Are millennials ready to sacrifice the conveniences of city living for life in the suburbs?

More than a decade ago, many downtowns across the country emptied out at 5 p.m., when the bankers, lawyers and government employees commuted to their subdivision homes. But in their quest for unique spaces and less sprawl, millennials (and others, such as empty-nester boomers) have made urban living cool again.

National data released by the U.S. Census Bureau this fall suggest that as these 23- to 38-year-olds marry and have kids, they’re putting city life on pause and heading for the outskirts, where homes tend to be more affordable and schools have higher test scores. The headline of a CNBC article even read, “Millennials are fleeing big cities for the suburbs.” Atlanta’s millennials, though, are sticking to Main Street. In Atlanta’s urban core, millennials are 20% of the population, edged out only by the suburb of Brookhaven, where they make up 21%, according to JLL Atlanta research.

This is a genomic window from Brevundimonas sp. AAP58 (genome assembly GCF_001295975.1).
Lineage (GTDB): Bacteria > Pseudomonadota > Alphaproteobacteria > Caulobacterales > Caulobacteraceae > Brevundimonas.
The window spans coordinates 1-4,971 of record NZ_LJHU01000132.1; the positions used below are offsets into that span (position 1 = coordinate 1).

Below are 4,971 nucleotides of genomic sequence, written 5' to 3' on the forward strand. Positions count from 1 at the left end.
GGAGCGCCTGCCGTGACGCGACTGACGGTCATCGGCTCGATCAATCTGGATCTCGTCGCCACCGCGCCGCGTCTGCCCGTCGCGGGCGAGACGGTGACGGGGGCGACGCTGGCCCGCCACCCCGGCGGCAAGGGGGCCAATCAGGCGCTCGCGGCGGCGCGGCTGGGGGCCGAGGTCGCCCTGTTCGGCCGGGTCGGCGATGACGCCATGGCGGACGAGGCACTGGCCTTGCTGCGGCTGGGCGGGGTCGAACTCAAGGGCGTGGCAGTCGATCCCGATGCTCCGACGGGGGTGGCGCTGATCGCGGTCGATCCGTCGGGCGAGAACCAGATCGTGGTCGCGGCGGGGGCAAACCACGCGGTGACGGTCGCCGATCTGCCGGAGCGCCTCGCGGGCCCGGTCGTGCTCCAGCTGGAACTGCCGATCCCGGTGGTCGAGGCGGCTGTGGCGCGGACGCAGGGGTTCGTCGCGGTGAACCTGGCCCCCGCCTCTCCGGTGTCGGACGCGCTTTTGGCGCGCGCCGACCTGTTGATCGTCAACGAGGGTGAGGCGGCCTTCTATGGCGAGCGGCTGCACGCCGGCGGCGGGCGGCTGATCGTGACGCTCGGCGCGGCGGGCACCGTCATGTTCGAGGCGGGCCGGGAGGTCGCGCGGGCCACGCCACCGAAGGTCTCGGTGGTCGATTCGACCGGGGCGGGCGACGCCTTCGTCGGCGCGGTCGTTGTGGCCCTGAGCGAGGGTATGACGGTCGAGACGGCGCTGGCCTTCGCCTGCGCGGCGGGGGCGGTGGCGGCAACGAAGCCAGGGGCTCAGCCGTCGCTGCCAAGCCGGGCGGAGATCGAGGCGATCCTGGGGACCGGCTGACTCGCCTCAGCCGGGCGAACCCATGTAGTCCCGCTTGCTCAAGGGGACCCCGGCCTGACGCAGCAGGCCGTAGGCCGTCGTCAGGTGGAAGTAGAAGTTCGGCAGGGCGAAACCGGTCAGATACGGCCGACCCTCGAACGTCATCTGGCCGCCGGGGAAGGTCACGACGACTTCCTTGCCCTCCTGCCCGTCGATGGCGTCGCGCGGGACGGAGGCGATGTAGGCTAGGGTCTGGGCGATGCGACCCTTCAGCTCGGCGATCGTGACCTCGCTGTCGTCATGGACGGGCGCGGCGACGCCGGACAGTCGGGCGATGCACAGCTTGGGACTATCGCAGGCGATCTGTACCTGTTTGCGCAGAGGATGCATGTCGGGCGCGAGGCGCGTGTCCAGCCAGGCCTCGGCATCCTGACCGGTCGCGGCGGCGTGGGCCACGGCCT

Compared with other popular eastern U.S. cities, Atlanta leads the pack when it comes to millennials moving into the city from within the state. In 2017, according to the Census Bureau’s geographic mobility data, 7.8% of millennials in-migrated to Atlanta from outside of Fulton County. This is more than the percentages of in-state millennial relocations to the cities of Chicago, New York, Nashville and Dallas. Atlanta also beat Chicago, Dallas and New York for millennials who moved to the city from outside the state.


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